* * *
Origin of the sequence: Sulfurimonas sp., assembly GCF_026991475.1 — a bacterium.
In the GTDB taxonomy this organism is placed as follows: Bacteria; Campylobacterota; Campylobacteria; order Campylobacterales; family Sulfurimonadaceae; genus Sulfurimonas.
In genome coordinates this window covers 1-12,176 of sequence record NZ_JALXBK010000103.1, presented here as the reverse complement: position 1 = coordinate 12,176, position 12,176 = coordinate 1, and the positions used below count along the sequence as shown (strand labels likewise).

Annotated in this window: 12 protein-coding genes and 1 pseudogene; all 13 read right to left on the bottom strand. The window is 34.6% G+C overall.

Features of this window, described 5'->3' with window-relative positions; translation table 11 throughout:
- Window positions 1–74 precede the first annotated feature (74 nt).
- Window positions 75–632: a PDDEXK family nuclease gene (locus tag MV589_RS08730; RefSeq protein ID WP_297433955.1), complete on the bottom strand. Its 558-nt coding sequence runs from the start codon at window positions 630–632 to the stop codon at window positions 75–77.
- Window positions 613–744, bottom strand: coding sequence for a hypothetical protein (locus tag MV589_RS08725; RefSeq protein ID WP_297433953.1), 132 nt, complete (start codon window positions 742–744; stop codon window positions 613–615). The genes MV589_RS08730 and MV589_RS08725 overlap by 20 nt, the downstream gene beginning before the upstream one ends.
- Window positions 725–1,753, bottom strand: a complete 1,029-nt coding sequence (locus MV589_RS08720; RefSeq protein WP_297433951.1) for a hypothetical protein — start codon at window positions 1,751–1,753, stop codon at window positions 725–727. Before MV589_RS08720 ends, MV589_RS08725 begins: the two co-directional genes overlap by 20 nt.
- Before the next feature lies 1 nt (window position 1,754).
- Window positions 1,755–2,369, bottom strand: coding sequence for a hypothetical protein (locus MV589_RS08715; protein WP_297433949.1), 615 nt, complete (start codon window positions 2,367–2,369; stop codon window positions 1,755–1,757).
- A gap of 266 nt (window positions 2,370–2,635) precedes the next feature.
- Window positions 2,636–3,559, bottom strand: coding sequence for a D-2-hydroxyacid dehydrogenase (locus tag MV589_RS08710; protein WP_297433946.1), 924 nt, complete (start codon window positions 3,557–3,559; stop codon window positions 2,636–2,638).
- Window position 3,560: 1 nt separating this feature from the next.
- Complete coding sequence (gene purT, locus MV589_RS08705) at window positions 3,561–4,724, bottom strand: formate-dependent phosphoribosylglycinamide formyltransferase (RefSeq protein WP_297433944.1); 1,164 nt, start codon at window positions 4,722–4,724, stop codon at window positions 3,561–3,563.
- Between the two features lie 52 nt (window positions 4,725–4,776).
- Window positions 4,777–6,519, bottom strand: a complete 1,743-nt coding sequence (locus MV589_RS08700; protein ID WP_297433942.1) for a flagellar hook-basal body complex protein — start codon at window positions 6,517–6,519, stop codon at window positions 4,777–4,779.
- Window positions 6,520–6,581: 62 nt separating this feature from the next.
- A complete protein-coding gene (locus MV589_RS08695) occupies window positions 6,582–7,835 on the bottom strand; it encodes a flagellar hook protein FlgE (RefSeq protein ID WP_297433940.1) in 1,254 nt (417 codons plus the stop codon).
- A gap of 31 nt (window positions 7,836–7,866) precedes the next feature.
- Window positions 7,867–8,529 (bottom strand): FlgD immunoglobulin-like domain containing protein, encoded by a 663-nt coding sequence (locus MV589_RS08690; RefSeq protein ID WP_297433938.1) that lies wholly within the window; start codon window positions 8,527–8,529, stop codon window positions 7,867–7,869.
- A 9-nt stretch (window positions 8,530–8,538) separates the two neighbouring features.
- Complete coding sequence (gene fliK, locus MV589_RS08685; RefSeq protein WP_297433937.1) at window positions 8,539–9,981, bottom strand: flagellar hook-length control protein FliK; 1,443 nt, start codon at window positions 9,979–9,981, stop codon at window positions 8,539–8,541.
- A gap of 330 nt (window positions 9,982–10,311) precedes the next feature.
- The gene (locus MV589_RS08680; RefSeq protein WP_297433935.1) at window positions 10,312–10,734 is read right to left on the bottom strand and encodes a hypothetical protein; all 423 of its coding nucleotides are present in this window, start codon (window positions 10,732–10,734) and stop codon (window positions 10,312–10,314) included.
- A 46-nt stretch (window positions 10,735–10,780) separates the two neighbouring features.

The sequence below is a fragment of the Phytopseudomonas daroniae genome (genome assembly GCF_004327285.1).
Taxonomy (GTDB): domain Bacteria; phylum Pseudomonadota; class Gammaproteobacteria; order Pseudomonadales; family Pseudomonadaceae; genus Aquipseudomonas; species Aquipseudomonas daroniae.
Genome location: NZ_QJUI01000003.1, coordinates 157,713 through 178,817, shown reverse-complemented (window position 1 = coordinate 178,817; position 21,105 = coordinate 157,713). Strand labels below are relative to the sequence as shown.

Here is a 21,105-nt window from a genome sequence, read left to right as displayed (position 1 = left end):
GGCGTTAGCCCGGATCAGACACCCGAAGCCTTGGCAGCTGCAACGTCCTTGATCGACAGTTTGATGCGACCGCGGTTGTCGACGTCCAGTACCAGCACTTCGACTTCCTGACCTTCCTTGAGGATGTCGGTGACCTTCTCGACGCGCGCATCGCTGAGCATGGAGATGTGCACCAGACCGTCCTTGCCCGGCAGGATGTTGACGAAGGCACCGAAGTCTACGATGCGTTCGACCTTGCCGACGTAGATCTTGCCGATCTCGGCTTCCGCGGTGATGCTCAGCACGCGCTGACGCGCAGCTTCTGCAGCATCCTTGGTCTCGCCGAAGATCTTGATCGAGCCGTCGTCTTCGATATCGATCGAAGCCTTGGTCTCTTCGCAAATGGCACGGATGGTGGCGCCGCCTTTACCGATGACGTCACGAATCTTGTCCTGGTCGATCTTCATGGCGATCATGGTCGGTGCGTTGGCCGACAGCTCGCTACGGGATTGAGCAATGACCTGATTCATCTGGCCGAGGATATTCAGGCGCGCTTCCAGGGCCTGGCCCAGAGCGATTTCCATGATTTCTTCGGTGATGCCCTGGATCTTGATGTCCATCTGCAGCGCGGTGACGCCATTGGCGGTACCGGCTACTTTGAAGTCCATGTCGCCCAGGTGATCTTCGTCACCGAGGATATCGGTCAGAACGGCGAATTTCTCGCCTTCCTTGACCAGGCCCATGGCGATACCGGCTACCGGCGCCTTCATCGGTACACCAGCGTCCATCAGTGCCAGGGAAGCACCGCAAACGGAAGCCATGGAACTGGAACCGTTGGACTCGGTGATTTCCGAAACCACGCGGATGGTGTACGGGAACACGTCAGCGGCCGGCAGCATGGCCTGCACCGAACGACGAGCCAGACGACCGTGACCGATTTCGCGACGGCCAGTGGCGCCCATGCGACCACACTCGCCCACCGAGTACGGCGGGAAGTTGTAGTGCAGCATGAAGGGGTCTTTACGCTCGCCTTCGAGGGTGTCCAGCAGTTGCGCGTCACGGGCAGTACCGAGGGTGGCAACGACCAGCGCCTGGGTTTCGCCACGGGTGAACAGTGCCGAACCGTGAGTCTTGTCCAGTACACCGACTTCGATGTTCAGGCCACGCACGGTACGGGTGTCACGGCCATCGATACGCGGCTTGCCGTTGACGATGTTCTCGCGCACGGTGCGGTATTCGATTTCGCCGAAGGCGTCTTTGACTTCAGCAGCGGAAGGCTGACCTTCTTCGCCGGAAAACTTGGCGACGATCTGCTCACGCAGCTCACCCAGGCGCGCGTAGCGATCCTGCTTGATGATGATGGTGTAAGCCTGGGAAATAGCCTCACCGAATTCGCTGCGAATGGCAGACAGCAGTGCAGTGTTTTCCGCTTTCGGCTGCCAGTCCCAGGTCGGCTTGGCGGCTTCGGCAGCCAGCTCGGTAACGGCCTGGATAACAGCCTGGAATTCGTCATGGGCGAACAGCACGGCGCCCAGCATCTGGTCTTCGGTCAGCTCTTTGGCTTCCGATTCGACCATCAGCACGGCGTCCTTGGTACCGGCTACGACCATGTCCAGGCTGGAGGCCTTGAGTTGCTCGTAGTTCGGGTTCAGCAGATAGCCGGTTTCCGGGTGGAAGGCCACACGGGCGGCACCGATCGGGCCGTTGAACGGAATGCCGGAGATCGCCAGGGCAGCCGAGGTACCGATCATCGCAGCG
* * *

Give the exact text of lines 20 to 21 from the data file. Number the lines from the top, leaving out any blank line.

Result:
- A gap of 31 nt (window positions 7,836–7,866) precedes the next feature.
- Window positions 7,867–8,529 (bottom strand): FlgD immunoglobulin-like domain containing protein, encoded by a 663-nt coding sequence (locus MV589_RS08690; RefSeq protein ID WP_297433938.1) that lies wholly within the window; start codon window positions 8,527–8,529, stop codon window positions 7,867–7,869.